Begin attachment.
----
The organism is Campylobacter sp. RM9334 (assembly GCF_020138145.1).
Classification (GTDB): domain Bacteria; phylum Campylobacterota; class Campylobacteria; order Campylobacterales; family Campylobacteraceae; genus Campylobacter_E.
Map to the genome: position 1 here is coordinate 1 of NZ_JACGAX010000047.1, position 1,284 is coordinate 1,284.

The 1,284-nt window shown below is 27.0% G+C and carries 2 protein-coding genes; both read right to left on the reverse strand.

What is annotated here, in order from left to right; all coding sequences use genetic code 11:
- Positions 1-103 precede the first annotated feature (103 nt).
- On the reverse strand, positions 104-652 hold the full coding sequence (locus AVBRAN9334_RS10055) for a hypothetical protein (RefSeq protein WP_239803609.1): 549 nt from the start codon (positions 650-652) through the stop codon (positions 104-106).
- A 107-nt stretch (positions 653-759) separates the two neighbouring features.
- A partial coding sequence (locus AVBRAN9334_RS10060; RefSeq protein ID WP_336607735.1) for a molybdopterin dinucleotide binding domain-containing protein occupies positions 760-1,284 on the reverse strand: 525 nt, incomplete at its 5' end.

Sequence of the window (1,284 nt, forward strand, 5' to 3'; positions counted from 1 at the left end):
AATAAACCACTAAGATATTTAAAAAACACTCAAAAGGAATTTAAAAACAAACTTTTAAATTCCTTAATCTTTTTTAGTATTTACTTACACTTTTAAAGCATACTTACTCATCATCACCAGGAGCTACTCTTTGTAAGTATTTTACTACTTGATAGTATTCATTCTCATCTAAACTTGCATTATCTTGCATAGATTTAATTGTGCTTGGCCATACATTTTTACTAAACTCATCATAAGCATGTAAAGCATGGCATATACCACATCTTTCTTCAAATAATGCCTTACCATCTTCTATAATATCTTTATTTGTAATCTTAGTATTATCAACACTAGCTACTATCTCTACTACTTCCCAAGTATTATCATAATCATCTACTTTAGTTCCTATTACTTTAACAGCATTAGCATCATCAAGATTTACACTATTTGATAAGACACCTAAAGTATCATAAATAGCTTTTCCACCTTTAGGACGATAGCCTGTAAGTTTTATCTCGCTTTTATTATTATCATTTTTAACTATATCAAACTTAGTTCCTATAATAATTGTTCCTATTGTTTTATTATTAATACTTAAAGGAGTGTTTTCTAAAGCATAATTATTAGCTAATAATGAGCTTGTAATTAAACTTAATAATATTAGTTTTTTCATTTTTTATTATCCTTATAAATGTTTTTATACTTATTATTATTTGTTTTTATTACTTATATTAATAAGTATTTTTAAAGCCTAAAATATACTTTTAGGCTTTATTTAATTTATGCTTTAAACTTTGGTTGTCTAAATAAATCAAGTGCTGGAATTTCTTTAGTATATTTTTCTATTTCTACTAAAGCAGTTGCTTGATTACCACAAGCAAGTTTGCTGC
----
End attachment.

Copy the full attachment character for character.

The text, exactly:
The organism is Campylobacter sp. RM9334 (assembly GCF_020138145.1).
Classification (GTDB): domain Bacteria; phylum Campylobacterota; class Campylobacteria; order Campylobacterales; family Campylobacteraceae; genus Campylobacter_E.
Map to the genome: position 1 here is coordinate 1 of NZ_JACGAX010000047.1, position 1,284 is coordinate 1,284.

The 1,284-nt window shown below is 27.0% G+C and carries 2 protein-coding genes; both read right to left on the reverse strand.

What is annotated here, in order from left to right; all coding sequences use genetic code 11:
- Positions 1-103 precede the first annotated feature (103 nt).
- On the reverse strand, positions 104-652 hold the full coding sequence (locus AVBRAN9334_RS10055) for a hypothetical protein (RefSeq protein WP_239803609.1): 549 nt from the start codon (positions 650-652) through the stop codon (positions 104-106).
- A 107-nt stretch (positions 653-759) separates the two neighbouring features.
- A partial coding sequence (locus AVBRAN9334_RS10060; RefSeq protein ID WP_336607735.1) for a molybdopterin dinucleotide binding domain-containing protein occupies positions 760-1,284 on the reverse strand: 525 nt, incomplete at its 5' end.

Sequence of the window (1,284 nt, forward strand, 5' to 3'; positions counted from 1 at the left end):
AATAAACCACTAAGATATTTAAAAAACACTCAAAAGGAATTTAAAAACAAACTTTTAAATTCCTTAATCTTTTTTAGTATTTACTTACACTTTTAAAGCATACTTACTCATCATCACCAGGAGCTACTCTTTGTAAGTATTTTACTACTTGATAGTATTCATTCTCATCTAAACTTGCATTATCTTGCATAGATTTAATTGTGCTTGGCCATACATTTTTACTAAACTCATCATAAGCATGTAAAGCATGGCATATACCACATCTTTCTTCAAATAATGCCTTACCATCTTCTATAATATCTTTATTTGTAATCTTAGTATTATCAACACTAGCTACTATCTCTACTACTTCCCAAGTATTATCATAATCATCTACTTTAGTTCCTATTACTTTAACAGCATTAGCATCATCAAGATTTACACTATTTGATAAGACACCTAAAGTATCATAAATAGCTTTTCCACCTTTAGGACGATAGCCTGTAAGTTTTATCTCGCTTTTATTATTATCATTTTTAACTATATCAAACTTAGTTCCTATAATAATTGTTCCTATTGTTTTATTATTAATACTTAAAGGAGTGTTTTCTAAAGCATAATTATTAGCTAATAATGAGCTTGTAATTAAACTTAATAATATTAGTTTTTTCATTTTTTATTATCCTTATAAATGTTTTTATACTTATTATTATTTGTTTTTATTACTTATATTAATAAGTATTTTTAAAGCCTAAAATATACTTTTAGGCTTTATTTAATTTATGCTTTAAACTTTGGTTGTCTAAATAAATCAAGTGCTGGAATTTCTTTAGTATATTTTTCTATTTCTACTAAAGCAGTTGCTTGATTACCACAAGCAAGTTTGCTGC